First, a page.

An example is a program like MissionU, whose founder Adam Braun also joined our SOCAP panel. MissionU is a one-year program which combines training in-demand skills like data analytics and business intelligence with soft-skills like collaboration and critical thinking, financed with an income-share agreement requiring $0 upfront (repayment is taken as a % of income post-graduation).
An explosion of short-course options to upskill in areas like programming, data science, digital marketing, and more, offered by “boot camps” like General Assembly and Galvanize, online course providers like Udemy and Udacity, MOOC-aggregators like Coursera, and blended models like Upgrad. Almost anyone can catch up to the cutting edge with enough basic smarts, motivation, and tuition money (which can be, admittedly, steep).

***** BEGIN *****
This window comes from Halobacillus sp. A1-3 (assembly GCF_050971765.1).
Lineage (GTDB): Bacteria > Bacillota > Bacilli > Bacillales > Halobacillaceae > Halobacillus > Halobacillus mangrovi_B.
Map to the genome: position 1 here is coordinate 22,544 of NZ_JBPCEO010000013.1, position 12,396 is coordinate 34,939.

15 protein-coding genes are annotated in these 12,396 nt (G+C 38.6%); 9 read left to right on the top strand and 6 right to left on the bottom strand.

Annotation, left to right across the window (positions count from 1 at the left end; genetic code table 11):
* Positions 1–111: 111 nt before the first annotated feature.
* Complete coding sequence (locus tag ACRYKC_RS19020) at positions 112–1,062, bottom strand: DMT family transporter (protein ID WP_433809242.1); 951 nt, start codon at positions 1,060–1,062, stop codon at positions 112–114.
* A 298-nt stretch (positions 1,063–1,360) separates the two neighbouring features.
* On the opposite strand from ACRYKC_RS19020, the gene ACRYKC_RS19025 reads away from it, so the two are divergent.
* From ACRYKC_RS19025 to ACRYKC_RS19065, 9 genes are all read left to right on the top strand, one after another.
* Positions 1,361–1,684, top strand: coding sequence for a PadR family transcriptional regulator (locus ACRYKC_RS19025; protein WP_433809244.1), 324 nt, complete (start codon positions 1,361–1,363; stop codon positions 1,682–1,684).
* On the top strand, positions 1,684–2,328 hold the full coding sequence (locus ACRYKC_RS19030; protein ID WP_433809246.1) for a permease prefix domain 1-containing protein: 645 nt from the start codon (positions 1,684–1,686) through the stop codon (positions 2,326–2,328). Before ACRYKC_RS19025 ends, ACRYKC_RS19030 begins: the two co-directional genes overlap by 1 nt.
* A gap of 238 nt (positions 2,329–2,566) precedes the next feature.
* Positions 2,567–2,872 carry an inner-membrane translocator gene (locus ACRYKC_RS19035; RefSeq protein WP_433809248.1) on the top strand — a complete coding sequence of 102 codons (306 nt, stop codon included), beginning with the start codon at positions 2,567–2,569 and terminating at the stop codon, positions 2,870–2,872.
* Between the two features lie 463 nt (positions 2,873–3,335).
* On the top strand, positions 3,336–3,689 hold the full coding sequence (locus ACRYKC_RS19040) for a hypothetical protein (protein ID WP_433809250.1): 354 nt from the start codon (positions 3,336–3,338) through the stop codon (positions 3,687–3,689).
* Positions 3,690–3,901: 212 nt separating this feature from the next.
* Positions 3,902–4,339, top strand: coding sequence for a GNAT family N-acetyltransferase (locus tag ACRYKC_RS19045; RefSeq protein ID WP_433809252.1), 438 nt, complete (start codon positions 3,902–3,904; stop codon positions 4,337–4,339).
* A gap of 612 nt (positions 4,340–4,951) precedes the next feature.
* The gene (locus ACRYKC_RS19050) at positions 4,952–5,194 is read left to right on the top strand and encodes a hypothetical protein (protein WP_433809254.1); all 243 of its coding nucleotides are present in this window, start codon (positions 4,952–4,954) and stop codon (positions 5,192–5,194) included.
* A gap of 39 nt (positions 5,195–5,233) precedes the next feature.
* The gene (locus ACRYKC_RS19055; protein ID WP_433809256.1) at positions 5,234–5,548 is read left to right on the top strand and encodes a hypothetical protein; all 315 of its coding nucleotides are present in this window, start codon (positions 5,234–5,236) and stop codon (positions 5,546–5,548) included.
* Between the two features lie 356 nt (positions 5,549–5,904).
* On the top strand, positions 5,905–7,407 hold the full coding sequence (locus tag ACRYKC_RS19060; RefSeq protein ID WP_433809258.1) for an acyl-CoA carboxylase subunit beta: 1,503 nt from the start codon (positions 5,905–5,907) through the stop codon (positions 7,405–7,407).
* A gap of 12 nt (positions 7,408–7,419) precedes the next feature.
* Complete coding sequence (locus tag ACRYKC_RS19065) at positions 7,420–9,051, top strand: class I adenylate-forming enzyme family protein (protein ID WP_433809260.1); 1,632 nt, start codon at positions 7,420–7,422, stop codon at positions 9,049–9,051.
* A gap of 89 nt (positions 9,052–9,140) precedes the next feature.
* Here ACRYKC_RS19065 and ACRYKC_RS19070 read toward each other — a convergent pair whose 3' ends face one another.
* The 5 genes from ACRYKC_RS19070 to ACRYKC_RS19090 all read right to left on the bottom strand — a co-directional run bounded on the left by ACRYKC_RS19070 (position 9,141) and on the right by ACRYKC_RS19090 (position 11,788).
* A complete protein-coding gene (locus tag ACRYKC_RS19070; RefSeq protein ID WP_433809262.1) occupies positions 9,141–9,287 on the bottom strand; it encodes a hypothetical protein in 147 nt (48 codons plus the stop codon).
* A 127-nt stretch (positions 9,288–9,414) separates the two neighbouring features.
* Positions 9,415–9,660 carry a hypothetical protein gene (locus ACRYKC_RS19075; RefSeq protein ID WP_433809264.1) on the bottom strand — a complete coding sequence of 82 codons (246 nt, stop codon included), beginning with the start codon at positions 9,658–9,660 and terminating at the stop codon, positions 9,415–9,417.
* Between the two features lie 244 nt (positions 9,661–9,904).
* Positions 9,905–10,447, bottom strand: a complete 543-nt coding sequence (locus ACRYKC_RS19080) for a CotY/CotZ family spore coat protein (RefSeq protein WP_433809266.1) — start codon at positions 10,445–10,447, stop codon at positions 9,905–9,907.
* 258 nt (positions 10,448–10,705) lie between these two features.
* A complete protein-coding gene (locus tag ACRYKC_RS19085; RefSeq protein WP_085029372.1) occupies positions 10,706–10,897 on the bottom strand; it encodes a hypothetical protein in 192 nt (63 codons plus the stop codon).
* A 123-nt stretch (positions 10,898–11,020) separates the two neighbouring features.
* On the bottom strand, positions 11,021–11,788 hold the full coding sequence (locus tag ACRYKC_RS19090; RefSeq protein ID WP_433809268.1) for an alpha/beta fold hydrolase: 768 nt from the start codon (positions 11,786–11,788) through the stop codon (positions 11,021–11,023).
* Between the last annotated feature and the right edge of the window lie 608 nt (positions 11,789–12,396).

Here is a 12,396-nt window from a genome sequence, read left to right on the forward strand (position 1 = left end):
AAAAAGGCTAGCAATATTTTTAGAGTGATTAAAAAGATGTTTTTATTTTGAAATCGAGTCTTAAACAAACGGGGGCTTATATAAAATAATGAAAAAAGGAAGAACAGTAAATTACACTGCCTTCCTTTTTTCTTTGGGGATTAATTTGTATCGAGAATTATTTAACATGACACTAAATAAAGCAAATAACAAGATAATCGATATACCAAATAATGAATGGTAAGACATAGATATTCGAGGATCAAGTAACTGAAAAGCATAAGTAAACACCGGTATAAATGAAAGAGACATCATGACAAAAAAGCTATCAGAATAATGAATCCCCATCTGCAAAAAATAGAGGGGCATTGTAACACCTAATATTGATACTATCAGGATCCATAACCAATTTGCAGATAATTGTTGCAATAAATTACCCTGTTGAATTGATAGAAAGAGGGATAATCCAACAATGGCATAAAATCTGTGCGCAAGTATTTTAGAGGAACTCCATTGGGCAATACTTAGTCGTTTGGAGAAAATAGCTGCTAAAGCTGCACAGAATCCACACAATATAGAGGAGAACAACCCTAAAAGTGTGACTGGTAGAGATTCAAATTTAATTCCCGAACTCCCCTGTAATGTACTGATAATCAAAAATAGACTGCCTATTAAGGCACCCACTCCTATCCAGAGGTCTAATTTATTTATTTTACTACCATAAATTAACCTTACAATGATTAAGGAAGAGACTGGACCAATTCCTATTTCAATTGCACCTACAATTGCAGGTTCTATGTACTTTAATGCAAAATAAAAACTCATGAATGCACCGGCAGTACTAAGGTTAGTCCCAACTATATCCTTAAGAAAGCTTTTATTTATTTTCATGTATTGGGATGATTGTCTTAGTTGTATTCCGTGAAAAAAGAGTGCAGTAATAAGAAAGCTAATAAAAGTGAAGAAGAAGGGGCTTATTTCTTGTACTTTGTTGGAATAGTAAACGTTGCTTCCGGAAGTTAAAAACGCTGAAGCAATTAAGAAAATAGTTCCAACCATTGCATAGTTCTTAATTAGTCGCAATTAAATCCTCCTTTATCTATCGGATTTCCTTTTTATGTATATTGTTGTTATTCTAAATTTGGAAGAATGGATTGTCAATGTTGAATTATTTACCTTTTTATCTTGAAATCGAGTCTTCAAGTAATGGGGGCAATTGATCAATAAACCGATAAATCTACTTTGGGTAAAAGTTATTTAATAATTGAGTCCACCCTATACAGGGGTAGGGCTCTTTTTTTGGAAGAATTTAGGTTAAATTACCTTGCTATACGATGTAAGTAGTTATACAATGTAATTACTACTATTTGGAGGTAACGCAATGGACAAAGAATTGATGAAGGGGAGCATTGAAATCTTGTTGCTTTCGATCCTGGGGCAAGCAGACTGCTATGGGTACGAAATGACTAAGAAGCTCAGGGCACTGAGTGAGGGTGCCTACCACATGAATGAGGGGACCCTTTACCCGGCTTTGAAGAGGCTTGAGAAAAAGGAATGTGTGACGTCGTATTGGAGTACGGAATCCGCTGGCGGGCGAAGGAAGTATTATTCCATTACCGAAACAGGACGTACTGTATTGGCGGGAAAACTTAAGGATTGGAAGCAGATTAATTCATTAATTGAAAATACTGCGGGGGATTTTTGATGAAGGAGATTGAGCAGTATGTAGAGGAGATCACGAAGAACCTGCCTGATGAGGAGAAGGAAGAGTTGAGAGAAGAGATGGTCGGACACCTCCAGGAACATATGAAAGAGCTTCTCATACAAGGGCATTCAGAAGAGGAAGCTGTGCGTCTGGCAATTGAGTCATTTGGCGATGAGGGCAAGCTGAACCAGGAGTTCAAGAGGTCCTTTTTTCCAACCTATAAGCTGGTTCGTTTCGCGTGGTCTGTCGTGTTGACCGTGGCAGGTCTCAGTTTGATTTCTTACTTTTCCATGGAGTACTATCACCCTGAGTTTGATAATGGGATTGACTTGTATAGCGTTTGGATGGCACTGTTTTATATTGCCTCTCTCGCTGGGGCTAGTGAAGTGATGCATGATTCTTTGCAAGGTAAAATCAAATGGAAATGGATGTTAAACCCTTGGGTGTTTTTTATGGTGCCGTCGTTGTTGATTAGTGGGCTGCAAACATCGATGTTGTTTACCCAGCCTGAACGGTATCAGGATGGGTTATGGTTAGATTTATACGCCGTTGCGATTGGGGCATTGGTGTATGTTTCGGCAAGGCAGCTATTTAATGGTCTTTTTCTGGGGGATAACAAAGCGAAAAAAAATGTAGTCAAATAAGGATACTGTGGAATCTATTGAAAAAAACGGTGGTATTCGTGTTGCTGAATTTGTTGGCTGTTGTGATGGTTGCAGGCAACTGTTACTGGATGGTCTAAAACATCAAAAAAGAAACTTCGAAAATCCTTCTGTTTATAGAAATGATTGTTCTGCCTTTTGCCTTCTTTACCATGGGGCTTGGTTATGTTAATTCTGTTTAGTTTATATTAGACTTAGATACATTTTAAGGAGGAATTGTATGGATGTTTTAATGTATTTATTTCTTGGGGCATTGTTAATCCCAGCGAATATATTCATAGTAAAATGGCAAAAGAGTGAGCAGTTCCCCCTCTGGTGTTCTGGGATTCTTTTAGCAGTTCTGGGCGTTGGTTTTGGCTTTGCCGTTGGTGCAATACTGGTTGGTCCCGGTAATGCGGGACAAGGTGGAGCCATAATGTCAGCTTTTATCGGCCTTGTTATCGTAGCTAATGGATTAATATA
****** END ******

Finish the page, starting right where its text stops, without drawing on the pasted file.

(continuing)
New ways of combining upskilling and talent connection into one business model, especially in emerging markets. Companies like Andela (in Africa) and Revature (in US/India) combine talent screening and tech upskilling to find and train teams of engineers. (Ashwin Bharath, COO/Co-Founder of Revature, rounded out our panel at SOCAP.) These engineers get contracted out to global companies, like GitHub and Viacom, while staying on the books of Andela/Revature. Companies get lower cost talent, and young professionals get the opportunity to learn new skills and advance their careers on someone else’s dime.